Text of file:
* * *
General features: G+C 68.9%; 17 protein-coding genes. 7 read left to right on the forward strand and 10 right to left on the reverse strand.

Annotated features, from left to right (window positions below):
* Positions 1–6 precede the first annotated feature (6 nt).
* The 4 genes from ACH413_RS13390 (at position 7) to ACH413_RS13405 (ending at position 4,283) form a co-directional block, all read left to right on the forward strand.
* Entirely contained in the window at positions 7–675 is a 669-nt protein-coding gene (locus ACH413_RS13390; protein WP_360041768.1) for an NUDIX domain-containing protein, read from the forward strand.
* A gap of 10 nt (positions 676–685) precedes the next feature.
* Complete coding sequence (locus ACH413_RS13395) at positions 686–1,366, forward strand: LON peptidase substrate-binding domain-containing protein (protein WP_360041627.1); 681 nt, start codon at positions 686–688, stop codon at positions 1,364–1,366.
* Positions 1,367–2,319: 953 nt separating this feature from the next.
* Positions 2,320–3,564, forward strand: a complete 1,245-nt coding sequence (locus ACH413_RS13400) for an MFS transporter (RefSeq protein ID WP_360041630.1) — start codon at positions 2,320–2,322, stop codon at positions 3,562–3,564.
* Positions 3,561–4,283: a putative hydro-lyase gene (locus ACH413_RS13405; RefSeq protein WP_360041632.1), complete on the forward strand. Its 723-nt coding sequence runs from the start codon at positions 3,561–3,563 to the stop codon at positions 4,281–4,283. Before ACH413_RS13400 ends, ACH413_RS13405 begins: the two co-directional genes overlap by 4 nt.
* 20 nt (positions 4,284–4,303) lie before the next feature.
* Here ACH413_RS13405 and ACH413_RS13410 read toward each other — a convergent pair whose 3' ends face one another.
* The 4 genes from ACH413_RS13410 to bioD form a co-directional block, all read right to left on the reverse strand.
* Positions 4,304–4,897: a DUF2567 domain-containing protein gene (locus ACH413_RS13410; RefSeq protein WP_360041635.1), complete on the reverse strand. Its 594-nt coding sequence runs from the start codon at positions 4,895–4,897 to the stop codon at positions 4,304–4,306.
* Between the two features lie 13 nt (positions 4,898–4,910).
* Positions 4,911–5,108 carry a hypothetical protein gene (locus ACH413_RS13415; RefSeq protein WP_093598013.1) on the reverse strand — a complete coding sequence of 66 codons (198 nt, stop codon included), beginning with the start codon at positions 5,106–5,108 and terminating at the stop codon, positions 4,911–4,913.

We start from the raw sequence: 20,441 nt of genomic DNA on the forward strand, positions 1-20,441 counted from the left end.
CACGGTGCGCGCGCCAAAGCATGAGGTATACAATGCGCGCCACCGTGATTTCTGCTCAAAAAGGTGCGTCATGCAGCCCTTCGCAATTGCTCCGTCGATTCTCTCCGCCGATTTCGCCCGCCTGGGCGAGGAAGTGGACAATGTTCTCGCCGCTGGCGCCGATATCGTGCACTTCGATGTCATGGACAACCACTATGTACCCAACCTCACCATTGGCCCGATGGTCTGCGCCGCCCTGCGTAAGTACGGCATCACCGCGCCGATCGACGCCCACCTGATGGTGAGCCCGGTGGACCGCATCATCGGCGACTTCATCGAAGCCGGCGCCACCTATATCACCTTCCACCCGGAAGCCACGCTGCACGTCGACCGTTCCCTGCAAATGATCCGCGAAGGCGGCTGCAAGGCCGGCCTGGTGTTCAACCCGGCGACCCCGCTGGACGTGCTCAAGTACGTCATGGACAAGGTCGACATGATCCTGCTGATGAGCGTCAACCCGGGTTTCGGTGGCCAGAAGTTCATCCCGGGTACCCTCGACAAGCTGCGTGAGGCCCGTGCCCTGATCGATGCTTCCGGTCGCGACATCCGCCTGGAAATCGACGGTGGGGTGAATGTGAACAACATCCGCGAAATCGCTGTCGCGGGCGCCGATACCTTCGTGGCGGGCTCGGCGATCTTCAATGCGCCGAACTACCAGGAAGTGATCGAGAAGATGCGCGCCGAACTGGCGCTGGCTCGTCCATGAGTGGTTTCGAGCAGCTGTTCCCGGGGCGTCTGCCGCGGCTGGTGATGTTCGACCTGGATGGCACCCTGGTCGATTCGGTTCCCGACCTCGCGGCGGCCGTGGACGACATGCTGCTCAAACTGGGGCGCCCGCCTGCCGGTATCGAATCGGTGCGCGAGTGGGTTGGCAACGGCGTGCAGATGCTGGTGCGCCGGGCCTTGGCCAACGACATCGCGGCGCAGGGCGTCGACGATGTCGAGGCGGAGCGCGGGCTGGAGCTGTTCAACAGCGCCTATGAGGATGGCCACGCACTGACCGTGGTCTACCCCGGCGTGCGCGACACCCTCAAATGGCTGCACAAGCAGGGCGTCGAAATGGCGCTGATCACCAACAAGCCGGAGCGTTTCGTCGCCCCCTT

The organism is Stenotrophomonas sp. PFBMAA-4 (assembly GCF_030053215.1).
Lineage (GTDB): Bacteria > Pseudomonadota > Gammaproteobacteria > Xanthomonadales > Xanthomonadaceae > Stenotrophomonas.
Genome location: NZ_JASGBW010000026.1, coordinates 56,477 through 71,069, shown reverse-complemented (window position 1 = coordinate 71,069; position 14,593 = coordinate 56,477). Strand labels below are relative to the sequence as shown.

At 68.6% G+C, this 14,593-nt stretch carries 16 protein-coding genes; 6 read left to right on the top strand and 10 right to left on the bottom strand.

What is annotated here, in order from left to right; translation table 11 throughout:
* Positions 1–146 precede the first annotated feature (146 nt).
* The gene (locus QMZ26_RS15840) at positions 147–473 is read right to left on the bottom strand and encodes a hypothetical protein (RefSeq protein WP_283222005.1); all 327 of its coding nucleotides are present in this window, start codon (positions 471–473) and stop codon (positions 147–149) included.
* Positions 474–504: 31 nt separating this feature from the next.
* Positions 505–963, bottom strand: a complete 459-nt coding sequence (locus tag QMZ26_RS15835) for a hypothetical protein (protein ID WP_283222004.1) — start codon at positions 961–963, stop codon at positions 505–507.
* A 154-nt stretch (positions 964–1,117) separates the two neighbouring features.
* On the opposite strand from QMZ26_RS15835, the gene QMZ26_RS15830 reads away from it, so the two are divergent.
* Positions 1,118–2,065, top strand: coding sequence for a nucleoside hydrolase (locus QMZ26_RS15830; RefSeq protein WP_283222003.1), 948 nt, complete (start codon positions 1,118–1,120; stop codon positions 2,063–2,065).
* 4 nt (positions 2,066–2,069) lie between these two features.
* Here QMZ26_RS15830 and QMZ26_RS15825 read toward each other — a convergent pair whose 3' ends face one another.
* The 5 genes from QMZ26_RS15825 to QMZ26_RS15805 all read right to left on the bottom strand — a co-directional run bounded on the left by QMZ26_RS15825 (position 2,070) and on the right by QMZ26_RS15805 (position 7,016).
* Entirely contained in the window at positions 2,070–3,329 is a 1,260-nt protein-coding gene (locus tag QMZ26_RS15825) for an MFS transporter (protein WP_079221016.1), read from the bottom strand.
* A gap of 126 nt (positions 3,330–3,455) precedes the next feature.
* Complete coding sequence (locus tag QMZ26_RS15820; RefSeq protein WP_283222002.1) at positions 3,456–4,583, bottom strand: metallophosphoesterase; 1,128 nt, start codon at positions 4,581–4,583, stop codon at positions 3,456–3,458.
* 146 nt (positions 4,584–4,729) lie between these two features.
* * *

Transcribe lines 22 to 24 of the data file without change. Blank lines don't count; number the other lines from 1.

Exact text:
At 68.6% G+C, this 14,593-nt stretch carries 16 protein-coding genes; 6 read left to right on the top strand and 10 right to left on the bottom strand.

What is annotated here, in order from left to right; translation table 11 throughout:
* Positions 1–146 precede the first annotated feature (146 nt).